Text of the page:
In homage to Gabriel Tarde (1843- 1 904): his long-forgotton work has assumed new relevance with the influence of American sociology, in particular microsociology. It had been quashed by Durkheim and his school (in polemics similar to and as harsh as Cuvier’s against Geoffroy SaintHilaire). Durkheim’s preferred objects of study were the great collective representations, which are generally binary, resonant, and overcoded. Tarde countered that collective representations presuppose exactly what needs explaining, namely, “the similarity of millions of people.” That is why Tarde was interested instead in the world of detail, or of the infinitesimal: the little imitations, oppositions, and inventions constituting an entire realm of subrepresentative matter. Tarde’s best work was his analyses of a minuscule bureaucratic innovation, or a linguistic innovation, etc. The Durkheimians answered that what Tarde did was psychology or interpsychology, not sociology. But that is true only in appearance, as a first approximation: a microimitation does seem to occur between two individuals. But at the same time, and at a deeper level, it has to do not with an individual but with a flow or a wave. Imitation is the propagation of a flow; opposition is binarization, the making binary of flows; invention is a conjugation or connection of different flows. What, according to Tarde, is a flow? It is belief or desire (the two aspects of every assemblage); a flow is always of belief and of desire. Beliefs and desires are the basis of every society, because they are flows and as such are “quantifiable”; they are veritable social Quantities, whereas sensations are qualitative and representations are simple resultants. Infinitesimal imitation, opposition, and invention are therefore like flow quanta marking a propagation, binarization, or conjugation of beliefs and desires. Hence the importance of statistics, providing it concerns itself with the cutting edges and not only with the “stationary” zone of representations. For in the end, the difference is not at all between the social and the individual (or interindividual), but between the molar realm of representations, individual or collective, and the molecular realm of beliefs and desires in which the distinction between the social and the individual loses all meaning since flows are neither attributable to individuals nor overcodable by collective signifiers. Representations already define large-scale aggregates, or determine segments on a line; beliefs and desires, on the other hand, are flows marked by quanta, flows that are created, exhausted, or transformed, added to one another, subtracted or combined. Tarde invented micro sociology and took it to its full breadth and scope, denouncing in advance the misinterpretations to which it would later fall victim. [Deleuze and Guattari, A Thousand Plateaus, 218-219]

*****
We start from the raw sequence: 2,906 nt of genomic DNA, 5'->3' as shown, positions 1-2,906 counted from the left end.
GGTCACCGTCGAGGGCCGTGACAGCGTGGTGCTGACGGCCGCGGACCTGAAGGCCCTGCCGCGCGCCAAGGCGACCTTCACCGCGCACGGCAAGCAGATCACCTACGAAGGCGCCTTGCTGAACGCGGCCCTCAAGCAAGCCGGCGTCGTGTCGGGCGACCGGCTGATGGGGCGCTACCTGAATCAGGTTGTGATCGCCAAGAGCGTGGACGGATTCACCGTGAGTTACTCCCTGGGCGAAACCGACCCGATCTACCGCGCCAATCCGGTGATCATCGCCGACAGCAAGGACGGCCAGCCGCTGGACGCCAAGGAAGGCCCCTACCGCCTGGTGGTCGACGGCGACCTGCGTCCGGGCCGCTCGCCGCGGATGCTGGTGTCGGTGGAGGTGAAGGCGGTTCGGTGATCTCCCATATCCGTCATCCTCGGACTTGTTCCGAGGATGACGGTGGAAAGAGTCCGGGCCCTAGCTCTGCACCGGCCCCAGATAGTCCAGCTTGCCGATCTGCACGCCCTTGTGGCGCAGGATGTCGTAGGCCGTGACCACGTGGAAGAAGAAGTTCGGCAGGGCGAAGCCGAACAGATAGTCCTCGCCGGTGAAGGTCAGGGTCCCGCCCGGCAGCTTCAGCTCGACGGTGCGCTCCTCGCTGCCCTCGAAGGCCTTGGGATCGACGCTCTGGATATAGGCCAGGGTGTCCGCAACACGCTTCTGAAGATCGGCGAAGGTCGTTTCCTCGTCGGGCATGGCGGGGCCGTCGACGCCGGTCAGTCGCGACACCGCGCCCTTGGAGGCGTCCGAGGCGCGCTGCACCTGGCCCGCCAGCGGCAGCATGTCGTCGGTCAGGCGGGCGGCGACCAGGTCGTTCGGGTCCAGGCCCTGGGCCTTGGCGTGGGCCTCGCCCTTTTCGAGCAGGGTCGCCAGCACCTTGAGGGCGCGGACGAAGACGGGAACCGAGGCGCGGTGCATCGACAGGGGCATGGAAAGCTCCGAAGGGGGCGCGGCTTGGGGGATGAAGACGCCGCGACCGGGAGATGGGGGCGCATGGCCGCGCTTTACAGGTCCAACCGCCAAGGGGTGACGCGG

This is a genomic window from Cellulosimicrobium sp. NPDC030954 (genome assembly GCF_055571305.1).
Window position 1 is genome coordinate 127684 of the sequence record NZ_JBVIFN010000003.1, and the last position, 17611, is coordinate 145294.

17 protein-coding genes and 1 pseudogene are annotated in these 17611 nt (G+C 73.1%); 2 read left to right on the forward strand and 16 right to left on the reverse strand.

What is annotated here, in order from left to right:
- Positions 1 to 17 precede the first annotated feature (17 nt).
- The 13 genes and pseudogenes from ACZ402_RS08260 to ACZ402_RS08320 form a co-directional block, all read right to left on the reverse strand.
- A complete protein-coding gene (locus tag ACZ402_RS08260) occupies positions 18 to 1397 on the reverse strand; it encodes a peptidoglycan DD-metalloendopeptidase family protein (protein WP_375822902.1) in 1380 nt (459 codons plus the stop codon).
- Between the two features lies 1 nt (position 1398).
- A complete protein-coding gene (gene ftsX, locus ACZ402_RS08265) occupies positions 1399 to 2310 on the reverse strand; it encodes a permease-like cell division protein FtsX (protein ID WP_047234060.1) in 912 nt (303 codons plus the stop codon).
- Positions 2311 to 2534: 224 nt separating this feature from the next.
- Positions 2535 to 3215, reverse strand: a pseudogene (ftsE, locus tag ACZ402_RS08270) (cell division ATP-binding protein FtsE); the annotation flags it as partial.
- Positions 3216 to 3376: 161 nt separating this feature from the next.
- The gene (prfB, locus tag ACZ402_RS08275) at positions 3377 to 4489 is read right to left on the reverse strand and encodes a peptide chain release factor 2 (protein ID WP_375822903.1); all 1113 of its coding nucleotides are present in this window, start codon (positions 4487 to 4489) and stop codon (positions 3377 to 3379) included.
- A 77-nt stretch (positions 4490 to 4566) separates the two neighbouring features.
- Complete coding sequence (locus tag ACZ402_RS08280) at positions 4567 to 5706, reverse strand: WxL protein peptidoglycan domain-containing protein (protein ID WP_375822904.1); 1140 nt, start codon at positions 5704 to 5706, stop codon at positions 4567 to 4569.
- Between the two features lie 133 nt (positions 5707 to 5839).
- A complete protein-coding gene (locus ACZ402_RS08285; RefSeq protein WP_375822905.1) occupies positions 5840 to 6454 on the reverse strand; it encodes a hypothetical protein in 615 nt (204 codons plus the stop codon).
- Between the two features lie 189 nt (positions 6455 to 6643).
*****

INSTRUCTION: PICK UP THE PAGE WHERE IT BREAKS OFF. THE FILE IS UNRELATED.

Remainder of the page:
See also: D/G: Capitalism/The Thing/Fictional Quantities.